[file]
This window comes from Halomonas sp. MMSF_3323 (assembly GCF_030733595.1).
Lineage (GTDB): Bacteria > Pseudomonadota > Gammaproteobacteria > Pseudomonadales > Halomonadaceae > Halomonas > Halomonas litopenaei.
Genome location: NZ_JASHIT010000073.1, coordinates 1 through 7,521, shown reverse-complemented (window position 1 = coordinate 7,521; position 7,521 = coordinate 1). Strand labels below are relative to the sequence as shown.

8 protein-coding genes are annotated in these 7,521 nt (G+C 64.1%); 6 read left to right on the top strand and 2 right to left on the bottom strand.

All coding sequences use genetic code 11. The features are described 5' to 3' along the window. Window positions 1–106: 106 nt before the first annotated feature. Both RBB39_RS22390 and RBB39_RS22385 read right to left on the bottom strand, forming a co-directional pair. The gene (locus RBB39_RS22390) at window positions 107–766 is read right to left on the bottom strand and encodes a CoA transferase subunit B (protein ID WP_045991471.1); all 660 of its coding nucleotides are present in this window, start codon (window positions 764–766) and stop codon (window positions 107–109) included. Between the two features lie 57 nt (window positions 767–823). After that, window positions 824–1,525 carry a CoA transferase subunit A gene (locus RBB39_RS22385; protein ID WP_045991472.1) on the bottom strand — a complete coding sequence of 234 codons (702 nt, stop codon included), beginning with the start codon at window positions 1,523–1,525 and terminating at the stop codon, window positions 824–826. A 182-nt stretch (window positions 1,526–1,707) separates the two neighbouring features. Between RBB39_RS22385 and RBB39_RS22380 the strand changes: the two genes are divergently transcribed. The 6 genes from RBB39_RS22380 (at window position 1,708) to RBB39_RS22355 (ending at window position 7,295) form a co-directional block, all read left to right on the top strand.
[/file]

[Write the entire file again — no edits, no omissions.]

This window comes from Halomonas sp. MMSF_3323 (assembly GCF_030733595.1).
Lineage (GTDB): Bacteria > Pseudomonadota > Gammaproteobacteria > Pseudomonadales > Halomonadaceae > Halomonas > Halomonas litopenaei.
Genome location: NZ_JASHIT010000073.1, coordinates 1 through 7,521, shown reverse-complemented (window position 1 = coordinate 7,521; position 7,521 = coordinate 1). Strand labels below are relative to the sequence as shown.

8 protein-coding genes are annotated in these 7,521 nt (G+C 64.1%); 6 read left to right on the top strand and 2 right to left on the bottom strand.

All coding sequences use genetic code 11. The features are described 5' to 3' along the window. Window positions 1–106: 106 nt before the first annotated feature. Both RBB39_RS22390 and RBB39_RS22385 read right to left on the bottom strand, forming a co-directional pair. The gene (locus RBB39_RS22390) at window positions 107–766 is read right to left on the bottom strand and encodes a CoA transferase subunit B (protein ID WP_045991471.1); all 660 of its coding nucleotides are present in this window, start codon (window positions 764–766) and stop codon (window positions 107–109) included. Between the two features lie 57 nt (window positions 767–823). After that, window positions 824–1,525 carry a CoA transferase subunit A gene (locus RBB39_RS22385; protein ID WP_045991472.1) on the bottom strand — a complete coding sequence of 234 codons (702 nt, stop codon included), beginning with the start codon at window positions 1,523–1,525 and terminating at the stop codon, window positions 824–826. A 182-nt stretch (window positions 1,526–1,707) separates the two neighbouring features. Between RBB39_RS22385 and RBB39_RS22380 the strand changes: the two genes are divergently transcribed. The 6 genes from RBB39_RS22380 (at window position 1,708) to RBB39_RS22355 (ending at window position 7,295) form a co-directional block, all read left to right on the top strand.